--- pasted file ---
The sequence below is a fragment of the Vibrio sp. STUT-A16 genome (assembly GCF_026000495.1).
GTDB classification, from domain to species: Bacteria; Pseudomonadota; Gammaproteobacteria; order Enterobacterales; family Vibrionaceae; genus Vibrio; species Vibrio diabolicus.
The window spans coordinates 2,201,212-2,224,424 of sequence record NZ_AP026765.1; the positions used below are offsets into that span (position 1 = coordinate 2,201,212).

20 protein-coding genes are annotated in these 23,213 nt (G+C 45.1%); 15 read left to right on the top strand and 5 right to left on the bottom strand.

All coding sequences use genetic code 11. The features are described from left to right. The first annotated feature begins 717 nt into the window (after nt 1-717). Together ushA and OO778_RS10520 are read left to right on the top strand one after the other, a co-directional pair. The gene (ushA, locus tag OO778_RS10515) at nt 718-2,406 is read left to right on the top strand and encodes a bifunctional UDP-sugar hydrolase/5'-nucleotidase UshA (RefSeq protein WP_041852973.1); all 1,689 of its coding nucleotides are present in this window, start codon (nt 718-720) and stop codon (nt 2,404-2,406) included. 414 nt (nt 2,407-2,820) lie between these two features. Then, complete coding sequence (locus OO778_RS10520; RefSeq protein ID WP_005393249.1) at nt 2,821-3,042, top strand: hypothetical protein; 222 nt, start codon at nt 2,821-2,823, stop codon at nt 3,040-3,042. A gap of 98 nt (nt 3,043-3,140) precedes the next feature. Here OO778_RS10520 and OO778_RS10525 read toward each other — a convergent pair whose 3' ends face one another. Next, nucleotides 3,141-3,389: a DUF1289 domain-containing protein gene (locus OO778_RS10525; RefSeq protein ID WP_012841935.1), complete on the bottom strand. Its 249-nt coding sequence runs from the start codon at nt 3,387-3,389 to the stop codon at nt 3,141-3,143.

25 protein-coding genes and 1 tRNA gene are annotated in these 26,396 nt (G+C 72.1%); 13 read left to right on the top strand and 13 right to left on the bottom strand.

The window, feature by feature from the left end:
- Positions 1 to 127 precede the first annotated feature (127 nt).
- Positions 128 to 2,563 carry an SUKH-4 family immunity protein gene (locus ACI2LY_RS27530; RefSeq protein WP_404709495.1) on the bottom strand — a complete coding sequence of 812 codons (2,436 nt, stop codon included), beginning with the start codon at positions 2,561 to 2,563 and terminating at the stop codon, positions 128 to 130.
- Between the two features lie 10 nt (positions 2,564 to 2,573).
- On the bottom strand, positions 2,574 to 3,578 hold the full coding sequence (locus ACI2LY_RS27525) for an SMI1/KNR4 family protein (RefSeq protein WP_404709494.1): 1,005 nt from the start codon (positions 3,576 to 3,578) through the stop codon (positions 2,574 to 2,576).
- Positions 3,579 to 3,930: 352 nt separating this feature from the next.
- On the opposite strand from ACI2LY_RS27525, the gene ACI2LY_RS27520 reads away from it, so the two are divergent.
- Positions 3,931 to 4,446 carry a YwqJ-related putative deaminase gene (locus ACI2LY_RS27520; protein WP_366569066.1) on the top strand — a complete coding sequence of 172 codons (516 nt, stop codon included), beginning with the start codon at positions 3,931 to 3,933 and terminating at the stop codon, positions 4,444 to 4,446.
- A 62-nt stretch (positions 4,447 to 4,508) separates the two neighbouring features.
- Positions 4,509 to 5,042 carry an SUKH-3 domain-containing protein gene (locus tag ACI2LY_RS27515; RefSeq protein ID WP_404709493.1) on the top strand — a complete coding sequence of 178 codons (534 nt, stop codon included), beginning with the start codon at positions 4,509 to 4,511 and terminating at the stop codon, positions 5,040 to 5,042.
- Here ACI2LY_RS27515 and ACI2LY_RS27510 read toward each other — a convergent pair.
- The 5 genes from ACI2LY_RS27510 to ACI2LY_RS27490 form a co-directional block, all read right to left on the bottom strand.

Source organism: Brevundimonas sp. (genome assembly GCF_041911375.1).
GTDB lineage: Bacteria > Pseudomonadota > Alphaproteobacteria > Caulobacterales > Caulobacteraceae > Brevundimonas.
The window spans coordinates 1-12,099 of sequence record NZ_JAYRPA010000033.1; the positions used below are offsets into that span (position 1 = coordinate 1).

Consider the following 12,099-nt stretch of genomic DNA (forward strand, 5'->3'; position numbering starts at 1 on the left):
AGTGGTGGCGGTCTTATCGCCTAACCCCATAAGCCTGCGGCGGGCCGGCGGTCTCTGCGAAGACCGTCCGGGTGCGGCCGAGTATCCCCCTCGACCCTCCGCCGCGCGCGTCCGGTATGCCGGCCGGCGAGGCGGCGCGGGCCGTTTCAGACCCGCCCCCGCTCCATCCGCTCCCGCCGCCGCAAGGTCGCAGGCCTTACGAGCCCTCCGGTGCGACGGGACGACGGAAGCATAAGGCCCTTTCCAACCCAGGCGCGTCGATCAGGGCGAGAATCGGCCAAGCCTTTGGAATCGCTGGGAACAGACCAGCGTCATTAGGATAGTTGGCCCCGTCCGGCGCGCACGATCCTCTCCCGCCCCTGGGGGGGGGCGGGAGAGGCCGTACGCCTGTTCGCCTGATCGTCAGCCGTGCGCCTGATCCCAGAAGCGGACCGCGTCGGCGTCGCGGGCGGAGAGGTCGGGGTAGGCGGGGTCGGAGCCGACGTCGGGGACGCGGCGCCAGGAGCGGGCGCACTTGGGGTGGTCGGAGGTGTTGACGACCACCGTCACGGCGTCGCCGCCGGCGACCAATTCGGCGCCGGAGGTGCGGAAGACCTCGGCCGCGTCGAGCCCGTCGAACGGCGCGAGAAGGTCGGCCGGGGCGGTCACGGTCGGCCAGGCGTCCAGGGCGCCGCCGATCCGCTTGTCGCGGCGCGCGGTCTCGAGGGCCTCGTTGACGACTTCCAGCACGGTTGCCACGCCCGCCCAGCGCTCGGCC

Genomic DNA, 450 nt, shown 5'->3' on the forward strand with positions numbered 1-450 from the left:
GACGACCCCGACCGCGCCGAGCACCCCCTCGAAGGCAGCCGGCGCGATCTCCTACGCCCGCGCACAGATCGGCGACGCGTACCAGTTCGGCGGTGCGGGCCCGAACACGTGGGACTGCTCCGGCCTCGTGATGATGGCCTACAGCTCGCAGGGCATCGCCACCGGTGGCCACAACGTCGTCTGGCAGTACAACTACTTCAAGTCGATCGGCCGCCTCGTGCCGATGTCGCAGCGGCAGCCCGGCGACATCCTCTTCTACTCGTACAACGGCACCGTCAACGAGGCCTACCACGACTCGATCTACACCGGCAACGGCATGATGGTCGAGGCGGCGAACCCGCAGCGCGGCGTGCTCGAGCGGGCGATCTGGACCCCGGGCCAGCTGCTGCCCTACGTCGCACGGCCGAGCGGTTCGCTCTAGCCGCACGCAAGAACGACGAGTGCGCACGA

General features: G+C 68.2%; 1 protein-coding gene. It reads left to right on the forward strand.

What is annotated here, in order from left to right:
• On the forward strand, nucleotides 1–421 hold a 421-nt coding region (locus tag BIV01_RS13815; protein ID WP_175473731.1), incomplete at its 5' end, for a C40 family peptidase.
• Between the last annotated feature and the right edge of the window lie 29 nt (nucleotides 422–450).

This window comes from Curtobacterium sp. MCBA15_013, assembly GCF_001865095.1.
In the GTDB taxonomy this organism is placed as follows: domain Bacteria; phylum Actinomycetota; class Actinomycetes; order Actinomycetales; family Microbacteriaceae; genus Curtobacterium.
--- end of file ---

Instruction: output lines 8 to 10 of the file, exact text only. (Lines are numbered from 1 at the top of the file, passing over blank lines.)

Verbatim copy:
- Positions 1 to 127 precede the first annotated feature (127 nt).
- Positions 128 to 2,563 carry an SUKH-4 family immunity protein gene (locus ACI2LY_RS27530; RefSeq protein WP_404709495.1) on the bottom strand — a complete coding sequence of 812 codons (2,436 nt, stop codon included), beginning with the start codon at positions 2,561 to 2,563 and terminating at the stop codon, positions 128 to 130.
- Between the two features lie 10 nt (positions 2,564 to 2,573).